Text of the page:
What makes fame so alluring to audiences and yet so disillusioning for the object of fame? How have the criteria for what deserves or attracts fame changed in different historical eras? What makes people famous? Is it their exemplary conduct as public figures? Or is it their uncompromising resistance to a social paradigm which is trying to absorb them? The Frenzy of Renown is both a who’s who of western history’s heavyweights and an insightful exploration of the human urge to be recognized.
Leo Braudy, Professor of Literature at the University of Southern California, has created a rich historical study of fame spanning from Alexander the Great’s appropriation of the Homeric epics all the way to Marilyn Monroe’s unnecessary emulation of Jean Harlow imagery, and beyond. The Frenzy of Renown is an intriguing approach to some of history’s most significant figures, especially in that it analyzes why and how these famous figures became, and remained, so recognized.
To give you a fair taste of the book without spoiling it, consider Alexander the Great, one central illustrative example of fame covered by Braudy. The ascent of Alexander the Great (a student of Aristotle, mind you) set the mold for millennia for military, political, and cultural conquest. Braudy shows how Alexander, when he became most famous during his life, took on a semi-divine identity and thereby sacrificed his own human life to the icon he was consciously creating, an object of fame. When Alexander crossed that line into grandeur, he left behind his humanity and became intent on enhancing the mystique which surrounded him. To that end, he murdered all those closest to him. He murdered some of his commanders, he murdered the captain of his guard, and he murdered his publicist/historian Callisthenes (Aristotle’s great-nephew), whose job it was to send accounts of Alexander’s Asiatic conquests back home to the heart of the growing empire. Alexander even murdered his best friend who had once saved his life (though he didn’t have the nerve to do it until he was in a drunken rage), because he couldn’t have somebody walking around saying that they’d saved Alexander the Great’s life. Beyond being Great, Alexander was also sociopathic and unhinged, and Braudy does a fantastic job of deeply exploring the paradox that powers fame, what makes the object of fame so admirable and, so often, at the same time unfit for society.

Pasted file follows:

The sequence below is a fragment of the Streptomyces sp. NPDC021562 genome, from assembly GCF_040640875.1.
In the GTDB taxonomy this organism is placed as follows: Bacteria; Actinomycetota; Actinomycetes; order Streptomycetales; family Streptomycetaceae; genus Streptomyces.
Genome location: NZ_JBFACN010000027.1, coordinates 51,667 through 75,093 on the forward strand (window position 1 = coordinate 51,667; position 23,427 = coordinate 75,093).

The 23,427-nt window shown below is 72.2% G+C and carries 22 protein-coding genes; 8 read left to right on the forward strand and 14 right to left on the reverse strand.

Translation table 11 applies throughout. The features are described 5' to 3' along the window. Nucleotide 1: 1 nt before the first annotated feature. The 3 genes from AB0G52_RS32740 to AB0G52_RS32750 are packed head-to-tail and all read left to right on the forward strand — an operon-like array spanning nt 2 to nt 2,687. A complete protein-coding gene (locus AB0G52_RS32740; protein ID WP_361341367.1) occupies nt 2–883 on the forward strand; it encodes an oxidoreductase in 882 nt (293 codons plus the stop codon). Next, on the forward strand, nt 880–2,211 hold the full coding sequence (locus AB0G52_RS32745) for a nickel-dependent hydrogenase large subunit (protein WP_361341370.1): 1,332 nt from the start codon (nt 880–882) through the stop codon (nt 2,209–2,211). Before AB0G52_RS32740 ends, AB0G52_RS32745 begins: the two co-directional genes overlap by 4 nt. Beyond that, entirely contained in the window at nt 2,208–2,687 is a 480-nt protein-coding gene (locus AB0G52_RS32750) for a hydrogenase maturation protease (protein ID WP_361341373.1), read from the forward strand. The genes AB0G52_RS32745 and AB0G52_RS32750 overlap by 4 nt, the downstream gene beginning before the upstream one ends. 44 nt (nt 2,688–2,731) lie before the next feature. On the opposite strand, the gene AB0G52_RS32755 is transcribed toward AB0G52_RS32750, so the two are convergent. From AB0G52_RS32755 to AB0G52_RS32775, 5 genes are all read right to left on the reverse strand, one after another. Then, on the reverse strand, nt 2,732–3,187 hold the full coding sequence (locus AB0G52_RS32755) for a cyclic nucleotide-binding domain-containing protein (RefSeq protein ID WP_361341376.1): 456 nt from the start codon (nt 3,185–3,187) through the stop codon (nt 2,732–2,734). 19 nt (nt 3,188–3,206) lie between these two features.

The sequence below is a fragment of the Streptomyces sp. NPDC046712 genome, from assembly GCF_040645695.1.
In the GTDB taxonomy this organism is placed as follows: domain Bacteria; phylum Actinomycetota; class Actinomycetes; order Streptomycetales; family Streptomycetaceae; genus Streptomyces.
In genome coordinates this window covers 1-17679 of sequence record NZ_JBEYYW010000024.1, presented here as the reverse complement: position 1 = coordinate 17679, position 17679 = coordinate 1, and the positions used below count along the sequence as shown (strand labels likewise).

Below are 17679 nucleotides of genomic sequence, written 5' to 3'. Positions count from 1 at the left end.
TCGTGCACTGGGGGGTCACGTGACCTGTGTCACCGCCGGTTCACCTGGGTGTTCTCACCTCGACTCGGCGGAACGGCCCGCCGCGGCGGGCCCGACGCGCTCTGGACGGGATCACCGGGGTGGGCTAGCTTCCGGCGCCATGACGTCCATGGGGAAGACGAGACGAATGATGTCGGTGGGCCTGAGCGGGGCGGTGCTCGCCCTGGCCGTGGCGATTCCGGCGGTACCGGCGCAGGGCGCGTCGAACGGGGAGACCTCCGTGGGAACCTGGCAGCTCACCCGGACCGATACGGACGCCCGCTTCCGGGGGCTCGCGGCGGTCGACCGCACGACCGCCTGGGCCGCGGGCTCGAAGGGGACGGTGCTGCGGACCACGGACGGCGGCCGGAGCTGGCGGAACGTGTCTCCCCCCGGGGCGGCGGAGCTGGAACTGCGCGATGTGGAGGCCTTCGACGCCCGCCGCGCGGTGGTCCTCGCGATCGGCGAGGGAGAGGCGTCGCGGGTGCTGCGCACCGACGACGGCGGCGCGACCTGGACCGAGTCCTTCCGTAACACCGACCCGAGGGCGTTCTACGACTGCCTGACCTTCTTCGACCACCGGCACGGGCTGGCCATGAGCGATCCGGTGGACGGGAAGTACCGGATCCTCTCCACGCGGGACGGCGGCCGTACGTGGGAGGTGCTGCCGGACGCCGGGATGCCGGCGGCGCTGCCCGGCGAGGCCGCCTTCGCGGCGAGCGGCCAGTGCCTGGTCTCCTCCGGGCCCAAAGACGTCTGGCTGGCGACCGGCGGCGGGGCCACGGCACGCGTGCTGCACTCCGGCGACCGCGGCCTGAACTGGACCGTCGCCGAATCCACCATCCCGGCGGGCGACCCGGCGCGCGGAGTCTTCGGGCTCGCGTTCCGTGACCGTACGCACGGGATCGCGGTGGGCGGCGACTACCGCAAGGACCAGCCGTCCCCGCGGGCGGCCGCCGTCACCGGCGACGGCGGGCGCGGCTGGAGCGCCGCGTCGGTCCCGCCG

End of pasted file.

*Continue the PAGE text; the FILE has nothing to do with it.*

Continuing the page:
To whet your intellectual appetite, some of the other figures covered in the book include, but are certainly not limited to, Ceasar Augustus, St. Augustine, Dante, Lord Byron, Benjamin Franklin, Napoleon Bonaparte, Walt Whitman, Charles Lindberg, P.T. Barnum, and Ernest Hemingway.
The major themes in The Frenzy of Renown draw a swinging historical pendulum between the public notion of fame, like Ceasar or Cicero in the Roman Forum, and the private notion of fame, like Jesus or St. Antony retreating to the wilderness for purity. During the course of the book, Braudy illustrates the deep abiding paradox which characterizes fame and the urge to fame, as well as the grand and often painful illusion that fame is some sort of spiritual perfection which, once attained, means that the famous person never has to change. All famous objects somehow manufacture a story about themselves, a story designed for public consumption. Furthermore, once fame is achieved the story usually overtakes the actual human being behind the fame, undermining the sense of self which was supposed to be secured by fame.
Fame is impossible without an audience, though the nature of the audience (and the relationship between audience and famous object) changes considerably throughout history, from patrons of the classical artists conferring social and cultural validity, to God and the pantheon of Saints conferring spiritual divine approval, to the modern mass audience which has arisen since the printing press and other broadcast technologies, which in many ways creates the famous person in its own image, investing the aspirations of the obscure admirers into those who have made their way into the spotlight.
The Frenzy of Renown is a truly fascinating book written in an eminently readable style, filled with the most compelling and interesting historical figures of the past and present. Being a 600 page non-fiction, the book does demand your time and attention, but it delivers on all counts. If you don’t think you’ll spend the time to read it, ask me some questions, I’ll tell you anything you want to know.
Check out The Frenzy of Renown: Fame and Its History, by Leo Braudy.